Saturday, July 15, 2017

A Golden Sunset


P S John, one of the oldest athletes in Kerala, at 87, looks back at his career and talks about his future plans

Illustration by Amit Bandre

By Shevlin Sebastian

P S John strides confidently onto the track at the World Masters Athletic championships at Lyon, France. He is wearing a green singlet and shorts. The word, ‘India’ is emblazoned on the front and the back. Astonishingly, there is only one other competitor in the 80m hurdles. He is a bespectacled Japanese, who is wearing a white cap.

They stand on the starting line. The starter fires the pistol. John is off immediately. Soon, he secures an easy lead. While the Japanese is trotting, John is running, striding over the eight hurdles and then sprinting to the finish.

The crowd claps as John raises his hands in triumph. He embraces his rival. Both are clearly out of breath, as they stand together posing for the photographers. Later, John raises the Indian flag, a happy smile on his face.

Thereafter, John wins a gold in the 200m hurdles and a bronze in the long jump. Owing to his spectacular performance, John is adjudged the ‘Best Master Athlete 2015’ by the Asia Masters Athletics organisation.

What is astonishing about his achievements is that John was 85 years old then. And he has been winning medals consistently over the decades at national and international competitions. His total haul is 138 medals (91 gold, 33 silver and 14 bronze).

At his home in Kanjirapally, John, 87, breaks into a smile as he remembers his achievements. “It is hard work and dedication that enabled me to win,” he says.

On most days, he can be seen at the athletics track of the St. Dominic's College, Kanjirapally. “The facilities are good,” says John. “The youngsters help me set up the hurdles.”

He trains for a couple of hours. “When you do training, you feel joyful,” says John. “No matter how difficult life is, on the track I forget everything.”

Asked how he got interested in athletics, John says that it was his joining the National Cadet Corps (first batch of the Travancore Battalion) in 1948 that made all the difference. At Thiruvananthapuram, he saw a group of Army men doing the hurdles. “I was immediately attracted to the sport,” he says. “Slowly, I began training with them. They taught me the right techniques. I began to practise regularly. Soon, I began winning medals.”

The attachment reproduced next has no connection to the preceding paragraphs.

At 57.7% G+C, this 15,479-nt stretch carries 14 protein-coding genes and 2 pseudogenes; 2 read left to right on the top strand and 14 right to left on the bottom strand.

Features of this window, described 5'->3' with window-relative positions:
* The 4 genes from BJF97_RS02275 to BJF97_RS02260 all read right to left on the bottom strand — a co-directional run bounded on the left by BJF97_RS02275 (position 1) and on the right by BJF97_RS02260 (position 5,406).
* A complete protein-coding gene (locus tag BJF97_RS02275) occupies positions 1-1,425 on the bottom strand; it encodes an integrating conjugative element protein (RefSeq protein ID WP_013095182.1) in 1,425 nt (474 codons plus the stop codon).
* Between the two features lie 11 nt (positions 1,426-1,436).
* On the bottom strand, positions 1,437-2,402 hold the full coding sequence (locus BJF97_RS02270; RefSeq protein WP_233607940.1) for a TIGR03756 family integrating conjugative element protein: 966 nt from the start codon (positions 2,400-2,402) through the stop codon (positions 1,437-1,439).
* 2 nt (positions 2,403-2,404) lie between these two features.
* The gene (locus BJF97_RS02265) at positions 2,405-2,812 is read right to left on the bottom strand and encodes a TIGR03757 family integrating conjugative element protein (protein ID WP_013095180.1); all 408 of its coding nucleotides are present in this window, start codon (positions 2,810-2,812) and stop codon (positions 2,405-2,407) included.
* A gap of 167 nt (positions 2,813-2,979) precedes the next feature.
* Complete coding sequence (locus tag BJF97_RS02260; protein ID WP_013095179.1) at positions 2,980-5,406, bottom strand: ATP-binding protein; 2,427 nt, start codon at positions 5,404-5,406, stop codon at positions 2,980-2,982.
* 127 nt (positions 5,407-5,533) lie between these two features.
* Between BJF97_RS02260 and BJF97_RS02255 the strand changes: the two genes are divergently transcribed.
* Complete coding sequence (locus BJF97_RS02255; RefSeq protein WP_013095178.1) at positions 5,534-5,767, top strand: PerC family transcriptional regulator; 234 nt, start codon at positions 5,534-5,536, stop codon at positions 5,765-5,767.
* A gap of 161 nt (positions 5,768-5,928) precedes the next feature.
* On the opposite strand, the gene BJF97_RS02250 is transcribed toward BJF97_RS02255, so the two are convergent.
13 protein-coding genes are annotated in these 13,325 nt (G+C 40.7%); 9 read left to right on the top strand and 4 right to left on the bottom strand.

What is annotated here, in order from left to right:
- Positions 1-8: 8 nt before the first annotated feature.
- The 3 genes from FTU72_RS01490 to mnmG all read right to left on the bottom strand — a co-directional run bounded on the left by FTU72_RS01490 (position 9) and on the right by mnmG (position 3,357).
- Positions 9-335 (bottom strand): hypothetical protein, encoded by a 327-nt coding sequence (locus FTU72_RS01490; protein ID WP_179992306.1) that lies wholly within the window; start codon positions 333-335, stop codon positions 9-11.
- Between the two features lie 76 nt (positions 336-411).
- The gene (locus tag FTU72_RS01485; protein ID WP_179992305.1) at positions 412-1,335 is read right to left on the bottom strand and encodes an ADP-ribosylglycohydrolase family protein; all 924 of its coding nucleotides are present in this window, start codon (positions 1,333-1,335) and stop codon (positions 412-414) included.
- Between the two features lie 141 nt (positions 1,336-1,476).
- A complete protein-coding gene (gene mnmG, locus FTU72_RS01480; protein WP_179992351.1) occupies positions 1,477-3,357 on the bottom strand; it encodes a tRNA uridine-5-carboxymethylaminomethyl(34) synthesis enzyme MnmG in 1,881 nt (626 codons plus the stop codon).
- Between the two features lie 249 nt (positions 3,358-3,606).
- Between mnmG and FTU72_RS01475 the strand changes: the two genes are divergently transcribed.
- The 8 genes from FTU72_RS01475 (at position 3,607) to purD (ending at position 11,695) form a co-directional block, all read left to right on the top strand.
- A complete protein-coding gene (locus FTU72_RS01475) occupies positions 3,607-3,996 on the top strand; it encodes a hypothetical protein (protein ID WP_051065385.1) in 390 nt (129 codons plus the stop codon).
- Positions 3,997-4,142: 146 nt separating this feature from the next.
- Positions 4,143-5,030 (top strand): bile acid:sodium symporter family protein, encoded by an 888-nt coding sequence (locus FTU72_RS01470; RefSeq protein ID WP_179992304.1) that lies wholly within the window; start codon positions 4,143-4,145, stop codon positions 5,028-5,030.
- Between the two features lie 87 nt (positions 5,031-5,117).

Asked why Indians don't do well in international athletic competitions, John says, “Youngsters don't practice enough. Most sportsmen start training a few months before an international meet. That will not yield results. You have to practise throughout the year, over many years, before you can do well.”

In his daily life, John is a farmer. He grows rubber, cocoa, bananas, jackfruit and organic vegetables. “I get pure milk straight from the cow,” says John. “There is a peaceful feeling when you work in Nature. Walking around enables me to keep fit. My aim is not to be bedridden for a single day.”

Before farming, John had a 33-year-long career as a teacher of Malayalam at the Gracey Memorial High School in Parathode, Kottayam. “I actually studied Sanskrit, but ended up teaching Malayalam,” says this father of two. While son Roy, an electronics engineer, runs his own business in Kochi, daughter Sindhu is a French teacher at Salem.

Meanwhile, when asked about his future plans, John says, “My aim is to take part in the 90-year category at an international event. Such a category does not exist. But if God allows me to reach that age, in good health, I will be the first to compete in this category.” 

(The New Indian Express, Kochi, Kozhikode, and Thiruvananthapuram)

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